5 reasons the future’s bright for Africa’s forests
By Ben Aschenaki and Victoria Wiafe-Duah
The threats to the forests of the world are well documented and seen globally. Climate change, land use change for agriculture and illegal logging are but some of the challenges for our forests – the global provider of livelihoods for around 1.6 billion people, the home to 80% of the world’s terrestrial species, and the source of 75% of the world’s accessible freshwater.
However, in the face of these significant challenges, there are some real-life examples providing reasons for optimism and this is especially true in Africa. While you would be forgiven for being pessimistic (how often do we hear good news?), we’d like to present just 5 spots of hope for the future of Africa’s forests from our portfolio of supported projects, with lessons for the rest of the world:
- The cocoa industry is united with government in the world’s two largest cocoa producing countries Ghana and Cote D’Ivoire on a joint framework of action to address this serious driver of deforestation for which at least 2.3 million ha of the Upper Guinean rainforest in Côte d’Ivoire and Ghana were cleared between 1988 and 2007;
- …And they are starting to walk the talk with early-action partnerships such as that of major cocoa company Touton who is partnering with the Ghana Forestry Commission, the Ghana Cocoa Board (COCOBOD), Nature Conservation Research Centre, Agro Eco, communities and SNV to achieve a deforestation-free cocoa landscape in the Juabeso and Bia Districts of Western Ghana and to develop a market for climate-smart cocoa beans;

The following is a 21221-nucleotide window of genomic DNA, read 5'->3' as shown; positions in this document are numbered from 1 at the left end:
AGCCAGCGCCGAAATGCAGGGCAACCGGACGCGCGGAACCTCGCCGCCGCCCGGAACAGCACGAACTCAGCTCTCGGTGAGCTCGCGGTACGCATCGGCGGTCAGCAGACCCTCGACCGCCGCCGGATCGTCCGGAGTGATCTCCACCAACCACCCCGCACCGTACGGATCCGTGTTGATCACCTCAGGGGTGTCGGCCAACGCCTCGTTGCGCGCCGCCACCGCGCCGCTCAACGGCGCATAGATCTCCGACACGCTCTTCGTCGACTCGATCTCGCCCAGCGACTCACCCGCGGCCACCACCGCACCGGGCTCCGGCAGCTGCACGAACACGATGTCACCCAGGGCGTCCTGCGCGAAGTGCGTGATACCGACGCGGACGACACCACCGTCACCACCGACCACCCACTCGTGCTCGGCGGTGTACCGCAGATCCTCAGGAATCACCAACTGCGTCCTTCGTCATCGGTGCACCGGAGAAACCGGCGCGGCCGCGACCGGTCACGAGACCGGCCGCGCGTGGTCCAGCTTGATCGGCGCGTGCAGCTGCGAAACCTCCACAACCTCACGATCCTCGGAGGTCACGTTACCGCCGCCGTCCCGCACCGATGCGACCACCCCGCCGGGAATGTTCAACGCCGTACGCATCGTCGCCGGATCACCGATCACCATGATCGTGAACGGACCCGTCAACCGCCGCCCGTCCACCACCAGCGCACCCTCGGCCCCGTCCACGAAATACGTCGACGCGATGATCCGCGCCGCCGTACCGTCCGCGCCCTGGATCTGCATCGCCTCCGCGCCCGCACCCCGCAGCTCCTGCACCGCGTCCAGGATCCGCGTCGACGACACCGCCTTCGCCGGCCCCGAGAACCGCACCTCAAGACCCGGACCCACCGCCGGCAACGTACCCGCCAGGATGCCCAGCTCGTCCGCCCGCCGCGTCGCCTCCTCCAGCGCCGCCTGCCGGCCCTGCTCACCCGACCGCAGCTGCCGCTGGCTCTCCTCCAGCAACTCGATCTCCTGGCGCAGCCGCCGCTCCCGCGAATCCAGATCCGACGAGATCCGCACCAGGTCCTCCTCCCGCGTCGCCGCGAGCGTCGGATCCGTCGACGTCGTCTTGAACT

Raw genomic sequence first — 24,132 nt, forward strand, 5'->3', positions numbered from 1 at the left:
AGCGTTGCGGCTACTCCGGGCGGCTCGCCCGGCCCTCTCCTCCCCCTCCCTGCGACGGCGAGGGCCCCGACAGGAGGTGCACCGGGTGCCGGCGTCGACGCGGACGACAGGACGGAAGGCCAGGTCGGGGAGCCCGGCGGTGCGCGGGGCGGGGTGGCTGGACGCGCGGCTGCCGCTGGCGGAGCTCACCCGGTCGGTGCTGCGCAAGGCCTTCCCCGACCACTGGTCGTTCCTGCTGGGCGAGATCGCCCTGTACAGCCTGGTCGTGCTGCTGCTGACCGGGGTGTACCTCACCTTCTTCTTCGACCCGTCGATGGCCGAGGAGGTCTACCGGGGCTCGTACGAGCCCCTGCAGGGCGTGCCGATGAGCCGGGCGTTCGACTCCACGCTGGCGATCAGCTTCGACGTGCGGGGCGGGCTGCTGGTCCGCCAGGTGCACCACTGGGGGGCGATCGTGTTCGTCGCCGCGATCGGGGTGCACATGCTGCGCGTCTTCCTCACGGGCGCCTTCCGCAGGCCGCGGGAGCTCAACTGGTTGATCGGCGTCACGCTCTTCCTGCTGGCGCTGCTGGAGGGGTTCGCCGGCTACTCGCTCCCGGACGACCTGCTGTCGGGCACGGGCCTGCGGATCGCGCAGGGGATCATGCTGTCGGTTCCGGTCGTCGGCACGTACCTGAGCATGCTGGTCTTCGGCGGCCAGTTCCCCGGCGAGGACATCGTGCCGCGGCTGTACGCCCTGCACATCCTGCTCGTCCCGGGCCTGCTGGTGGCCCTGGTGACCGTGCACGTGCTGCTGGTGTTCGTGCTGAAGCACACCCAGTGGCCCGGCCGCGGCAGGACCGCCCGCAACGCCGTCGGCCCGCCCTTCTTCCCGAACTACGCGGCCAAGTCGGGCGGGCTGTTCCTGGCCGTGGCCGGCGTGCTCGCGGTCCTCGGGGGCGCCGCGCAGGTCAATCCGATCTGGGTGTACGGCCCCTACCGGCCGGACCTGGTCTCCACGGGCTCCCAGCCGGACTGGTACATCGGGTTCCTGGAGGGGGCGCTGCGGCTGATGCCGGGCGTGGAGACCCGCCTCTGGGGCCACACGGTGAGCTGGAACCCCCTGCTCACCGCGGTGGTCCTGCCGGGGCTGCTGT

- In the birthplace of coffee, Ethiopia, GIZ and TechnoServe are partnering to open up a new category of specialty forest coffee to the global market while incentivising forest conservation and bringing long-term economic benefits to coffee growing communities;
- Meanwhile in Kenya’s largest closed-canopy montane forest, the Sustainable Trade Initiative (IDH) is working with key partners including Unilever Tea Kenya and the Kenya Forest Service to reduce the impact of livestock on driving deforestation in the South West Mau Forest, through the development and implementation of an innovative livestock production model;
- Last (but not least!), smallholder farmers are being incentivised to plant billions of trees across Africa and produce sustainable charcoal, through The Nature Conservancy’s ‘Tree Fund’, an innovative finance mechanism designed to incentivize forestry organisations and farmers to plant billions of trees for commercial use by providing finance at an affordable rate and for a long-time horizon, playing a critical role in addressing unsustainable wood fuel production – one of the key drivers of forest degradation in Africa.
As we accelerate towards 2020, Partnerships for Forests will continue to support innovative partnerships to create resilient and sustainable supply chains that conserve our eco-systems, are commercially viable and deliver positive social impact for local communities.
It is only through true partnership and collaboration that we will we achieve our global goals.